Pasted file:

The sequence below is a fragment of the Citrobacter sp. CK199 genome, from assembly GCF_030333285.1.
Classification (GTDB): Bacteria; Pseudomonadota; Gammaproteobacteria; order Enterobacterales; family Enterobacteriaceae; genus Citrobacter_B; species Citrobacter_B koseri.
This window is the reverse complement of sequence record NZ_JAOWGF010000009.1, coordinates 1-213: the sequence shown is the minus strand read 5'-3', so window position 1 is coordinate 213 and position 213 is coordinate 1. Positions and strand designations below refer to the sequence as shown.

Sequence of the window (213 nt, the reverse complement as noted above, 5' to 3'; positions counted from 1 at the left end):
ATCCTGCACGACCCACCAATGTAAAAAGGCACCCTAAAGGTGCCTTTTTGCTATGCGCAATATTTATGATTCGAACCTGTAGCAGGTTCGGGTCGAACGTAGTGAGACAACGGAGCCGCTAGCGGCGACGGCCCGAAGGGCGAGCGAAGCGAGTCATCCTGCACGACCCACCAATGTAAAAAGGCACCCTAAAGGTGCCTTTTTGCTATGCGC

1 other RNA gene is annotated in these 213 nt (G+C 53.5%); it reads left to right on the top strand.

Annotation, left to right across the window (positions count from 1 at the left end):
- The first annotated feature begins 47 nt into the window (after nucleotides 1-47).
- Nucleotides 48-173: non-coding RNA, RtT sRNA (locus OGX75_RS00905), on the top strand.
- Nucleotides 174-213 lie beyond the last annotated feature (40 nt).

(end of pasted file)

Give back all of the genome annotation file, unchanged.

The sequence below is a fragment of the Citrobacter sp. CK199 genome, from assembly GCF_030333285.1.
Classification (GTDB): Bacteria; Pseudomonadota; Gammaproteobacteria; order Enterobacterales; family Enterobacteriaceae; genus Citrobacter_B; species Citrobacter_B koseri.
This window is the reverse complement of sequence record NZ_JAOWGF010000009.1, coordinates 1-213: the sequence shown is the minus strand read 5'-3', so window position 1 is coordinate 213 and position 213 is coordinate 1. Positions and strand designations below refer to the sequence as shown.

Sequence of the window (213 nt, the reverse complement as noted above, 5' to 3'; positions counted from 1 at the left end):
ATCCTGCACGACCCACCAATGTAAAAAGGCACCCTAAAGGTGCCTTTTTGCTATGCGCAATATTTATGATTCGAACCTGTAGCAGGTTCGGGTCGAACGTAGTGAGACAACGGAGCCGCTAGCGGCGACGGCCCGAAGGGCGAGCGAAGCGAGTCATCCTGCACGACCCACCAATGTAAAAAGGCACCCTAAAGGTGCCTTTTTGCTATGCGC

1 other RNA gene is annotated in these 213 nt (G+C 53.5%); it reads left to right on the top strand.

Annotation, left to right across the window (positions count from 1 at the left end):
- The first annotated feature begins 47 nt into the window (after nucleotides 1-47).
- Nucleotides 48-173: non-coding RNA, RtT sRNA (locus OGX75_RS00905), on the top strand.
- Nucleotides 174-213 lie beyond the last annotated feature (40 nt).